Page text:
Professor Gleeson has worked professionally in a range of countries, including Britain, Germany, New Zealand, the USA and Australia. He has most recently been appointed as a fellow of the Academy of Social Sciences. Brendan Gleeson's 2010 publications include; an edited volume A Climate for Growth: Planning South-East Queensland and a solo book Lifeboat Cities.

Dr Kurt Iveson
Geography, University of Sydney
Kurt Iveson is an urban geographer at the University of Sydney. His research is primarily focused on the question of how cities can be made more just and equitable, with a particular interest in what it means to work for the 'public good' in cities characterised by diverse publics. He is author of Publics and the City (Blackwell, 2007), co-author of Planning and Diversity in the City: Redistribution, Recognition and Encounter (Palgrave 2008), and his work has also appeared in a variety of national and international academic journals. Kurt previously held a post at the University of Durham (2000-2004), and has a PhD in Urban Research from the Australian National University (2001). Before moving into academia, Kurt worked for several years in the community-based youth sector.

Plenary Panel 2
What Kinds of Urban Intensification are Best for Australian Cities?

Prof Graeme Davison
History, Monash University
Graeme Davison is a Sir John Monash Distinguished Professor in the Department of History, Monash University. He has written widely on Australian history and urban affairs. His books include The Rise and Fall of Marvellous Melbourne (1978, revised edition 2004) and Car Wars: How the Car Won Our Hearts and Conquered Our Cities (2004). Other books include The Unforgiving Minute: How Australia learned to Tell the Time (1994), The Use and Abuse of Australian History (2000) and, as co-editor, The Oxford Companion to Australian History (1998) and A Heritage Handbook (1990). He is currently writing a history of Monash University and a collection of essays on intellectuals and Australian urban life.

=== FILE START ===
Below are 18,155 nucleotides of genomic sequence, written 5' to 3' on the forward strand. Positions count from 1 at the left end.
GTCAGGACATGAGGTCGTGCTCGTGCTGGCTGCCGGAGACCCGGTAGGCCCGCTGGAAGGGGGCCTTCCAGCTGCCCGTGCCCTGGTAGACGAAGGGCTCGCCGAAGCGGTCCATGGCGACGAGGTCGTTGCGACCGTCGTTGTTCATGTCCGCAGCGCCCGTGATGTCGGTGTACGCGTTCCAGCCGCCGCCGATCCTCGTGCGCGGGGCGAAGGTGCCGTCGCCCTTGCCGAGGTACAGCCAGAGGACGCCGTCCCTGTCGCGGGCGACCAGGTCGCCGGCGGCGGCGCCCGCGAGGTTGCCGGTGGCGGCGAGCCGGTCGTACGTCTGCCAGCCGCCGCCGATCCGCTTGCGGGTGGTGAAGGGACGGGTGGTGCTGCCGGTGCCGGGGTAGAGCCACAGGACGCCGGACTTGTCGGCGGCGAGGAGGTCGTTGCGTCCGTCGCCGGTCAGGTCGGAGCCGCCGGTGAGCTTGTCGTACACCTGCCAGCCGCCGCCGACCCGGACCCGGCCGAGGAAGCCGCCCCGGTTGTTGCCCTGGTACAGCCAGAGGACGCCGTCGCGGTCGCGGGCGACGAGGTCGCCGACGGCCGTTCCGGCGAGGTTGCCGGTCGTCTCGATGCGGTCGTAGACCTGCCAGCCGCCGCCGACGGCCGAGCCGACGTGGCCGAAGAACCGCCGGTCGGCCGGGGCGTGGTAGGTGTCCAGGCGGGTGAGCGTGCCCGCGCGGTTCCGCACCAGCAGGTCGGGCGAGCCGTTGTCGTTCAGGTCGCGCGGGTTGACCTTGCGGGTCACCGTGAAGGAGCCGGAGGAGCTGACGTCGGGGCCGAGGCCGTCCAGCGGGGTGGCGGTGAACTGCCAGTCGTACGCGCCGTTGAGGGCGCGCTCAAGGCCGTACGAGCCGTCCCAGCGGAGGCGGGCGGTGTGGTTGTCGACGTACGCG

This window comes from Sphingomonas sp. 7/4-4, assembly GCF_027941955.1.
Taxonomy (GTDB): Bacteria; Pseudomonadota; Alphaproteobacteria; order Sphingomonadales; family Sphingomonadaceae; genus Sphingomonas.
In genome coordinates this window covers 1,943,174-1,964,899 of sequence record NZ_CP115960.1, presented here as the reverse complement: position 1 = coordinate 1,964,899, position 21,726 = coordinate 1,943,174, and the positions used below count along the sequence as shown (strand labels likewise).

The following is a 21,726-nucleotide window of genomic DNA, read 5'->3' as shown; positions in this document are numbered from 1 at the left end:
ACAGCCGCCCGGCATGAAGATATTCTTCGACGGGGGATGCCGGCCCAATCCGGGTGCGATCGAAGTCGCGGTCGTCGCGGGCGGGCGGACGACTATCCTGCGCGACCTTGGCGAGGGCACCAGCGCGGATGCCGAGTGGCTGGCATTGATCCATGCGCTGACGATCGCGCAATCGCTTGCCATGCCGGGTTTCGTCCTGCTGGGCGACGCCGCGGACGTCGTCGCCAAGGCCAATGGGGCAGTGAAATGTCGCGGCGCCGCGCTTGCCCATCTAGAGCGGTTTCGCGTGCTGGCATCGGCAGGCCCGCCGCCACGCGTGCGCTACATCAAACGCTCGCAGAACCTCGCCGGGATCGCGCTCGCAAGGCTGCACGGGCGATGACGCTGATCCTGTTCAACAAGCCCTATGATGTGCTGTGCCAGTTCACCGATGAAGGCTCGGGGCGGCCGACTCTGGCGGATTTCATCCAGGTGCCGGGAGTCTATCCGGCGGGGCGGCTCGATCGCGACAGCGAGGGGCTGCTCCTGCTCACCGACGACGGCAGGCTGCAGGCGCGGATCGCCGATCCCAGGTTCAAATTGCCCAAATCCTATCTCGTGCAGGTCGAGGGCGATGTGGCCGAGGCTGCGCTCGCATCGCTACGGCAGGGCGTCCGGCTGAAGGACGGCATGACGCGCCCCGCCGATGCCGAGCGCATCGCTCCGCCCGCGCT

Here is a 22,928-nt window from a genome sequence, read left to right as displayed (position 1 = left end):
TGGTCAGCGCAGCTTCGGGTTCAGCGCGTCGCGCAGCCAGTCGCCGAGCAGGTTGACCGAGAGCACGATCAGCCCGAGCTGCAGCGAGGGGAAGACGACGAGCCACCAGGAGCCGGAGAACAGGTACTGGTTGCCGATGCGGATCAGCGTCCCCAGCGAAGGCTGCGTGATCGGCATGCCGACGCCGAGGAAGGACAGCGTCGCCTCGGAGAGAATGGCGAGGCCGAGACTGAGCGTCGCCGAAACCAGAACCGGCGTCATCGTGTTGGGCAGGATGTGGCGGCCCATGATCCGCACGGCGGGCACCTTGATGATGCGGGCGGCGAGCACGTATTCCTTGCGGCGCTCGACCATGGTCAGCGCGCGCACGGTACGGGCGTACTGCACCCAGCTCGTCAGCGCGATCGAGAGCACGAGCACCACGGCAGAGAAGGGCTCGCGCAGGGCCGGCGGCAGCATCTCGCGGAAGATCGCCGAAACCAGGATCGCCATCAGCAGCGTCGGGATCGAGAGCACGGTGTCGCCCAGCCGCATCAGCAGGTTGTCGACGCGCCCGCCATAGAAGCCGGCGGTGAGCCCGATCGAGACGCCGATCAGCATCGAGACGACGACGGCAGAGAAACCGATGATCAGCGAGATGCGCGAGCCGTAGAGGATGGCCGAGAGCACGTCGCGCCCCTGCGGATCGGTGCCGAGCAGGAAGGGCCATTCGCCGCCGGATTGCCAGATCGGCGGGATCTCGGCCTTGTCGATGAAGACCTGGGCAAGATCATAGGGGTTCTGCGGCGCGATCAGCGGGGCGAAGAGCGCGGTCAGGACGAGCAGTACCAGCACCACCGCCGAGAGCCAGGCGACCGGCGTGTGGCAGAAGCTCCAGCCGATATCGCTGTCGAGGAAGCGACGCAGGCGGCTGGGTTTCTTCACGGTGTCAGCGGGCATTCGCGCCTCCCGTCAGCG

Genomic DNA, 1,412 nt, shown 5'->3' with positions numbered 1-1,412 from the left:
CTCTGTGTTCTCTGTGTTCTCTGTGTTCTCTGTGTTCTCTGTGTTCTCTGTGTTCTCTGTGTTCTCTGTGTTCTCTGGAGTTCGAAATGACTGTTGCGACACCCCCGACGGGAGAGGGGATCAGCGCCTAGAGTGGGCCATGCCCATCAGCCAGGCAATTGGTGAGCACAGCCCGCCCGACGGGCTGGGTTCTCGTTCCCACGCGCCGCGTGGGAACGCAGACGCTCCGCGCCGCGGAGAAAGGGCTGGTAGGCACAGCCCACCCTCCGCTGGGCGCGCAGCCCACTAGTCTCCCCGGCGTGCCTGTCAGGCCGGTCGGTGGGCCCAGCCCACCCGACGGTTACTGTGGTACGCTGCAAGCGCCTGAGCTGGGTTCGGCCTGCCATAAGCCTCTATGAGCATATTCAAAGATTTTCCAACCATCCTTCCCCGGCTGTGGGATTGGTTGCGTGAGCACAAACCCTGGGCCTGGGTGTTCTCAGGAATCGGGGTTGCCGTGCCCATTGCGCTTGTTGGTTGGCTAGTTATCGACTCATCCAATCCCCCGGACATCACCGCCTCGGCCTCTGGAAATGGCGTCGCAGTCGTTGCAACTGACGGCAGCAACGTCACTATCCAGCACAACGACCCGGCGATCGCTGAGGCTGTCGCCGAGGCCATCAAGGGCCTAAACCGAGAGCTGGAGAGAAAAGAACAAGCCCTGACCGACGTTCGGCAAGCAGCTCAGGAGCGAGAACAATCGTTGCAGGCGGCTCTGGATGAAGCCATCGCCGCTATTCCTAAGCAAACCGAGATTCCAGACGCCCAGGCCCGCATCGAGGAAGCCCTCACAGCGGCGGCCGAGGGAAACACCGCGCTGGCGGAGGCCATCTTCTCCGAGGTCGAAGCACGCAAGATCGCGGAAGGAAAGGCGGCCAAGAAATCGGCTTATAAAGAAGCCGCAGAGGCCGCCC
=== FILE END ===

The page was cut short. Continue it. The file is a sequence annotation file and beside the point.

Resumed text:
Prof Billie Giles-Corti
Public Health, University of Melbourne
Professor Billie Giles-Corti was until recently Director of the Centre for the Built Environment and Health at the School of Population Health, The University of Western Australia and an NHMRC Principal Research Fellow. For more than a decade, she and a multi-disciplinary team of researchers and post-graduate research students at UWA have been studying the impact of the built environment on health, social and health behavior outcomes including walking, cycling, public transport use, overweight and obesity, social capital and dog walking. A leading public health researcher in Australia and recognized internationally for her research on the health impacts of the built form, Professor Giles-Corti serves on numerous international, national and state committees and boards. She publishes across five fields (population health, sports science, geography, sustainability, landscape architecture) and has co-authored over 150 peer-reviewed journal articles, six book chapters and 73 government and NGO technical reports. In the last six years, she has been a CI on grants totaling A$7.9 million and has given 27 international and national invited presentations. In 2008, she was a Fulbright Scholar at Stanford University and in July 2011, takes up a position as Director of the McCaughey Centre: VicHealth Centre for the Promotion of Mental Health and Community Wellbeing.

Prof Kim Dovey
Architecture, University of Melbourne